A UK trial to see whether specialist medical sniffer dogs can detect coronavirus in humans is set to begin. The dogs are already trained to detect odours of certain cancers, malaria and Parkinson's disease by the charity Medical Detection Dogs.
The first phase of the trial has been backed with £500,000 ($NZ1.02m) of government funding, and will be led by the London School of Hygiene and Tropical Medicine, the detection dogs' charity and Durham University.
Innovation minister Lord Bethell said he hoped the dogs could provide "speedy results" as part of the government's wider testing strategy.
Delighted to say we just heard the government WILL support the first phase of our COVID-19 proposal. To have the opportunity to demonstrate that dogs can play a role in the fight against the virus is extremely exciting. @LSHTM @durham_uni @DHSCgovuk @neilp https://t.co/ofdlMjqi4m pic.twitter.com/hFlpEZnj89— Medical Detection Dogs (@MedDetectDogs) May 16, 2020
The trial will explore whether the 'Covid dogs' - cocker spaniels and labradors - can spot the virus in humans from smell samples before symptoms appear.
It will establish whether the so-called bio-detection dogs, which could each screen up to 250 people per hour, could be used as a new early warning measure to detect Covid-19 in the future.
The first phase will involve NHS staff in London hospitals collecting odour samples from those infected with coronavirus and those who are uninfected.
Six dogs will then go through training to identify the virus from the samples.
More than 10 years of research gathered by Medical Detection Dogs has shown the dogs can be trained to sniff out the odour of disease at the equivalent dilution of one teaspoon of sugar in two Olympic-sized swimming pools of water.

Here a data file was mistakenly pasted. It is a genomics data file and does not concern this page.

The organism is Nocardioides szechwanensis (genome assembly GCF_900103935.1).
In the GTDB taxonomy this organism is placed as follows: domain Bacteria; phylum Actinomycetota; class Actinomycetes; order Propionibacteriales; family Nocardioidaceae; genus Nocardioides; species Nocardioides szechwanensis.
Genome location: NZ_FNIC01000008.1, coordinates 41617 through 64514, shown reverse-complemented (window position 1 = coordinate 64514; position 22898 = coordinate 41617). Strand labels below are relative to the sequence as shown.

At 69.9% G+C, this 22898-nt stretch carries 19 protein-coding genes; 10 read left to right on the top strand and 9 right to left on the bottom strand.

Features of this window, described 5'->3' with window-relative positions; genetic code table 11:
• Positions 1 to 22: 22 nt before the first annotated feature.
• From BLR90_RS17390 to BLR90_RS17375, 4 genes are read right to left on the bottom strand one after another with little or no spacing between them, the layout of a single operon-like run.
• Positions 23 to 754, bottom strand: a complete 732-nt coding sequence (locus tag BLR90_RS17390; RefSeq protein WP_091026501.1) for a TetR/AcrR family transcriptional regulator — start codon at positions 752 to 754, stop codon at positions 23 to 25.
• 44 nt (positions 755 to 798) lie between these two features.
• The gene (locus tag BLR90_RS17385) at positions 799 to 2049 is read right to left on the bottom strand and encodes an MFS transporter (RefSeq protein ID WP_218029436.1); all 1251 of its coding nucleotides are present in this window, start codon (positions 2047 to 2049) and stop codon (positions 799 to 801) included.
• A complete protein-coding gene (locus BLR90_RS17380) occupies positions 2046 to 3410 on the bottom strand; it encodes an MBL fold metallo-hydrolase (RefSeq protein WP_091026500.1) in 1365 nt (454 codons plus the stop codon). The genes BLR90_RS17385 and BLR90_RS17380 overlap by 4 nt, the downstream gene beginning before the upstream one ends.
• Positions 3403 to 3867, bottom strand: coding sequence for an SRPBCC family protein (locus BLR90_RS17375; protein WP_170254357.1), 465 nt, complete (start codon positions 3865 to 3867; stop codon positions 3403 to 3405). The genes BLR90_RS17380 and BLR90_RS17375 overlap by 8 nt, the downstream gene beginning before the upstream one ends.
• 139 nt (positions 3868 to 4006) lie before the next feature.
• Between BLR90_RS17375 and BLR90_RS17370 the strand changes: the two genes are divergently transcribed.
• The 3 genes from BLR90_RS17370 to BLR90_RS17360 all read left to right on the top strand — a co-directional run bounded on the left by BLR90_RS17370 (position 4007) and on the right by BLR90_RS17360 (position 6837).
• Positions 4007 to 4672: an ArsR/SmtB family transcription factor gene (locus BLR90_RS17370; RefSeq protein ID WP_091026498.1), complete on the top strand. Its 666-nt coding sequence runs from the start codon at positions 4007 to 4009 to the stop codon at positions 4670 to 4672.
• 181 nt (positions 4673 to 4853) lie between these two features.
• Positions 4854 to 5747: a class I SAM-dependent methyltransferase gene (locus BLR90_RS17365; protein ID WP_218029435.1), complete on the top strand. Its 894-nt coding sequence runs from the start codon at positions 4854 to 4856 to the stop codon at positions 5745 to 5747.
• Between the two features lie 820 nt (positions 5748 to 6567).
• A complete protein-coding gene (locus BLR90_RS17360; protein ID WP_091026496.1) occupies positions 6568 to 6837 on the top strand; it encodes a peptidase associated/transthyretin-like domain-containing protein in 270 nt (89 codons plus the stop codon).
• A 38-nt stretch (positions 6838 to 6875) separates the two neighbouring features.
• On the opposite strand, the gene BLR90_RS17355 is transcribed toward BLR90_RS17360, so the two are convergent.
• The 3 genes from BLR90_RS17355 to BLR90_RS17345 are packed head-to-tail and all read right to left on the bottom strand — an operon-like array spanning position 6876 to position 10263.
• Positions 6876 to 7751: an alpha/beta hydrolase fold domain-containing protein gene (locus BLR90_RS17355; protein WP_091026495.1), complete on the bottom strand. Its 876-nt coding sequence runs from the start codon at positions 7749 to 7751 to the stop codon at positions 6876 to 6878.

Dr Claire Guest, the charity's co-founder and chief executive, said she was "sure our dogs will be able to find the odour of Covid-19".
If that proves to be the case, the dogs will then move into a "second phase to test them in live situations, following which we hope to work with other agencies to train more dogs for deployment", she said.
Prof James Logan, from the London School of Hygiene and Tropical Medicine, said: "Our previous work has shown that malaria has a distinctive odour, and with medical detection dogs we successfully trained dogs to accurately detect malaria.
"This, combined with the knowledge that respiratory disease can change body odour, makes us hopeful that the dogs can also detect Covid-19."
French training already under way
Similar experiments have also begun in other countries, including France and the United States.
Firefighters in Corsica, France, have begun training their dogs to sniff out coronavirus in a series of buckets.
The dogs learn by smelling the sweat of people with coronavirus, firefighter Mar Antonio Costa said.
"It doesn't need to be proven that the dogs can [detect diseases by smell]... what needs to be proven is whether or not the Covid molecule has a particular smell," he said.
It is hoped the French training programme could lead to detection dogs that can identify people with the virus at public places like airports.